The horizon conquers the sun with mountains, exploding it into pieces of rainbow, as though a bomb went off in silence.
A man who has made a fortune in the oil business looks out across a city from his high-rise window, watching the horizon conquer the sun in the distance
The city exhales and pollution mixes with the sunset, scattering new colors throughout the sky like a bomb went off in silence.
This great American city stands in allegiance to the Bush presidency and rich CEO’s. Its monuments of capitalism conquer the sun.
Halfway around the world, the sky lacks such vibrance. Burning oil wells and cities fill the air thick with smoke: This bomb did not go off in silence.
Over the horizon comes a flock of jets; people search for shelter in the ruins of their homes. America conquers Iraq for a president, and another bomb goes off with violence.
Your cancer blossoms like the mushroom cloud of an atomic bomb that detonates inside you, blaring like faith that drowns. A cell door shuts as it incarcerates
us inside this nightmare. Anti-theism awakens and without removing nails, I rip Christ from his throne the way chicken flesh tears off the bone. How can he fail
to protect you from disease and expect to still receive unconditional love from us like religious oblivious slaves? We open our eyes and watch the dove
ascend, fracture scriptures strangling our hearts, hands clasped, cancer dies in this atheist dark.
Blacked Out Too Soon
Nat Turner, Medgar Evers, Mark Clark, Bunchy Carter. Kurt Cobain, John Brown. Tony C., Dedan Kimathi, Dalal Mughrabi, Waruhiu Itote. Reggie Lewis, Patrice Lumumba. Ché Guevára, Ayyat al-Akhras, Butch Bosket, Wafa Idris, Len Bias. Seamus Costello, Augusto César Sandino. James Connolly, Bob Marley, Li’l Bobby Hutton. Michael Collins, Robert Johnson, George Jackson, Fred Hampton, Frantz Fanon, Bobby Sands. Crazy Horse. Martin Luther King, Tupac Amaru Shakur. Malcolm X.
But you’re gonna need a bulletproof soul… First time in Leniece’s room, I ask who’s singing on her stereo. She shows me an Ebony, Sade on the cover. How old do you think she is? It’s the first time I’ve heard of her. Um, twenty-seven? She’s forty-two.Wow, she’s still pretty hot.
Black girls are way prettier than white girls, I tell her. Are you serious? Kind of laughing as she says this, she looks at me like I’m joking. Well, what does your dad say? He doesn’t care, makes no difference to him. Leniece nods and seems impressed with my dad.
She asks my ethnicity and I say Irish. I ask her if she knows the source from which her bloodline flows. She shakes her head. A lonely searchlight emanating from her eyes projects a sad but familiar frustration. I can trace my family back only as far as South Carolina.
We sit side-by-side on her bed looking at photos of her life, but she wants me to see the people in the pictures, not just see photos as photos: her parents and sister, lots of relatives and friends.
Stories and names seep into perception— they are no longer just parts of pictures as they were but a few minutes ago.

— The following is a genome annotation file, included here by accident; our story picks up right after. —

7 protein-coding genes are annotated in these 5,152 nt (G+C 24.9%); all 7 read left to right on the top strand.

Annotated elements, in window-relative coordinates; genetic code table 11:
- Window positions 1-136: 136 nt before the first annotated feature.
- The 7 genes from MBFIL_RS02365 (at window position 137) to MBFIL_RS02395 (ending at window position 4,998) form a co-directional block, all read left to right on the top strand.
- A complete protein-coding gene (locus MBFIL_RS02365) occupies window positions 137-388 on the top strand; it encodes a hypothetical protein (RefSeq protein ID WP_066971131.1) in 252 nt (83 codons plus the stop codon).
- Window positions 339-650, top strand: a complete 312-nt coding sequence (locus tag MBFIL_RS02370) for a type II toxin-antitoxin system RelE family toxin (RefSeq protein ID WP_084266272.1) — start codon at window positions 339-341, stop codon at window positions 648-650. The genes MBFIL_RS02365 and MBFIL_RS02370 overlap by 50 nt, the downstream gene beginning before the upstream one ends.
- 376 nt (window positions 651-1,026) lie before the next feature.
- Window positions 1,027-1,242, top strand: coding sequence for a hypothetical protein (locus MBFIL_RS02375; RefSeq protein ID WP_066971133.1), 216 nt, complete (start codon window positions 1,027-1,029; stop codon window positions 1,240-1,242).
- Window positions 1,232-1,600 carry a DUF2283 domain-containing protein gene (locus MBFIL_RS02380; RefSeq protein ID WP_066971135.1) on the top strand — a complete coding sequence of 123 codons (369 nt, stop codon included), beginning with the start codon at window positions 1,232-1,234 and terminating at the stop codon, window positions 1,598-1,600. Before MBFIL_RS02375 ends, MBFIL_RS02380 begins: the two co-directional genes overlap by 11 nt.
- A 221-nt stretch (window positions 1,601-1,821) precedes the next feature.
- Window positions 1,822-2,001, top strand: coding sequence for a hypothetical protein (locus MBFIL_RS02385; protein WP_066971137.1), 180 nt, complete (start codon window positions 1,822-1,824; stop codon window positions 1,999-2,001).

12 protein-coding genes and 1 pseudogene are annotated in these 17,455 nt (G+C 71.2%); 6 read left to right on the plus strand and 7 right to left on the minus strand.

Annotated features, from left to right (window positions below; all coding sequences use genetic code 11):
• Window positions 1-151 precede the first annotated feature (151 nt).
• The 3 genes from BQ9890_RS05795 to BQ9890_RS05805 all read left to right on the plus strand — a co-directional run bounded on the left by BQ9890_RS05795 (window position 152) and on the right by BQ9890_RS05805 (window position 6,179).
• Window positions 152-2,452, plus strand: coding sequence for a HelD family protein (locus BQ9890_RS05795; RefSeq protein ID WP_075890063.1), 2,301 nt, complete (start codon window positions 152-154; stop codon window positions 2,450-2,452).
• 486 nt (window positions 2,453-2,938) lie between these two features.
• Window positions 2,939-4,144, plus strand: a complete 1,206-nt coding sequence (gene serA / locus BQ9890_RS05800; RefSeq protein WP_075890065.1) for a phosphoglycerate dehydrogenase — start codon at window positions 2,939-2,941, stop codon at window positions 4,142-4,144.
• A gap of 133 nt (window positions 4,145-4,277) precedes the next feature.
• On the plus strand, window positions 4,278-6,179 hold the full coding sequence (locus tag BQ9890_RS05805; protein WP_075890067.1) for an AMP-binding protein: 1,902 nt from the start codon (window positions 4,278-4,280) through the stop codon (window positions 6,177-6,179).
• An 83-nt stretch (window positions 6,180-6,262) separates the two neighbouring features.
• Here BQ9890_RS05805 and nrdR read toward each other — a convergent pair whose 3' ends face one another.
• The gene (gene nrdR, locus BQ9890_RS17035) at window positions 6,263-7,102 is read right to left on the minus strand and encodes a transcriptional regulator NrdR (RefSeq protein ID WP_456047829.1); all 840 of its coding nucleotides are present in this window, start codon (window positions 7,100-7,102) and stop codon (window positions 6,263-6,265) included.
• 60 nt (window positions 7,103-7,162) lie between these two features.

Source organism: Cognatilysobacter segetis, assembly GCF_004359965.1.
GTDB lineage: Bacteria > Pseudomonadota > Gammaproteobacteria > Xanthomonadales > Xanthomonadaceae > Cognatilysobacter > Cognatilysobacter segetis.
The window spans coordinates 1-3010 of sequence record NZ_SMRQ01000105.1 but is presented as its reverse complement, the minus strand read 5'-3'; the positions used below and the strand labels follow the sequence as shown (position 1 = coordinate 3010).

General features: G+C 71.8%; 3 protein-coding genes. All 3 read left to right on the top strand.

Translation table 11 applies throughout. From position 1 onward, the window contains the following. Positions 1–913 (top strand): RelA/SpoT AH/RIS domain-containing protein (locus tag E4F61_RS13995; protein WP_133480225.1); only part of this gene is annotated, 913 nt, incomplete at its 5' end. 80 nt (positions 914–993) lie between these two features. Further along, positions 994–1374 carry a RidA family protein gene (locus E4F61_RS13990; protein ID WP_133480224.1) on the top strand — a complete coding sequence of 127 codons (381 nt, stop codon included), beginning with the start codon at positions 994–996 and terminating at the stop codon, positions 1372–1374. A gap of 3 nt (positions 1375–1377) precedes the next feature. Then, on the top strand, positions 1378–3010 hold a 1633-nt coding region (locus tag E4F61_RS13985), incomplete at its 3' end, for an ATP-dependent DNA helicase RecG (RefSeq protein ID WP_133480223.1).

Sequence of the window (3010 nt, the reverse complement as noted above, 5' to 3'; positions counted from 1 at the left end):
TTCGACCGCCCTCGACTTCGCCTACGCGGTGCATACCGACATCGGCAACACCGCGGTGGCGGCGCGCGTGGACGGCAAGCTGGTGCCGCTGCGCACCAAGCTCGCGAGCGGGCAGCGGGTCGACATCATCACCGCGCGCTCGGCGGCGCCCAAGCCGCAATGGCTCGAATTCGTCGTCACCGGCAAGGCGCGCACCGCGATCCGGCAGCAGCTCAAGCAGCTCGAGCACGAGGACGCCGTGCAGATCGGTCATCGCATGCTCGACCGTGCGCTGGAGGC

Leniece points out a boy, tells me that he was her first love. Postscript: Went to college, met some other girl.
She muffles the nagging sun with the shade, alarm set to late afternoon. I am about to go when she drops a pillow beside her bed, like a declaration of faith or comfort in a new friendship.
Sade sings softly as I fall asleep. Is it a crime? I always notice when this song’s on. The pain and power of her voice spin the volume dial from the inside.
Clarity on the Rocks
Silence all of the clever metaphors that equate shit like scrambled porn to battle in war. Yes, I can squeeze vibrant juice jammed with vitamins from the driest pits of peaches eaten long ago. Just because it’s beautiful does not make it significant. Dry peach pits kneaded into verse are only nice. But I’d rather make juice that’s acidic, sweet, and bitter at the same time, rich with transcendent nutrients that rush the brain and heart like heroin. My mix will make you think that you’ve got daggers slashing the inside of your stomach, each incision sipping acid. This all-natural cocktail will make you strong, though it feels like it’s got a round-trip ticket when you drink it. But it’s too sticky and heavy to puke, so the shit you’re spraying is thin, watery poison, expunged from your body making room for clarity. I’ve got some parched shit way deeper than peaches to juice. Wait until you try the drink I wring from crack rock, as I transform its crackles and pops into splashes and drops. And don’t take that prose about dried-out leaves too seriously, ‘cause I’ve got urgent verses about dried-out pussy getting ripped and raped, and about dry eyes and cheeks in the face of rape, the crack plague, the self-hate that instigates the Black-on-Black Plague. Please, y’all got to drink this before it’s too late.
I. So Punk Rock
I’m gonna cut all my hair off, Leniece says, strolling alongside me from Simpson dining hall across asphalt, grass, and cement. It’s a grey October afternoon, between t-shirt and sweatshirt weather. Why? I ask, not understanding her issue with shoulder-length twisted locks. I’ve been getting perms my whole life, she says. Really? I say, because my mom’s had some perms to make her hair curl. I don’t have straight hair, she says as she looks at me like I should have known. It’s naturally nappy. I don’t quite get the significance, but punk rock taught me non-conformity so I say, Sweet. She smiles and rolls her eyes as she usually does when I use words like sweet and sketchy. I guess she senses my search for something monumental in a drastic haircut. We enter her room and she casts down her backpack. She starts clicking and typing at her computer. You have to see this.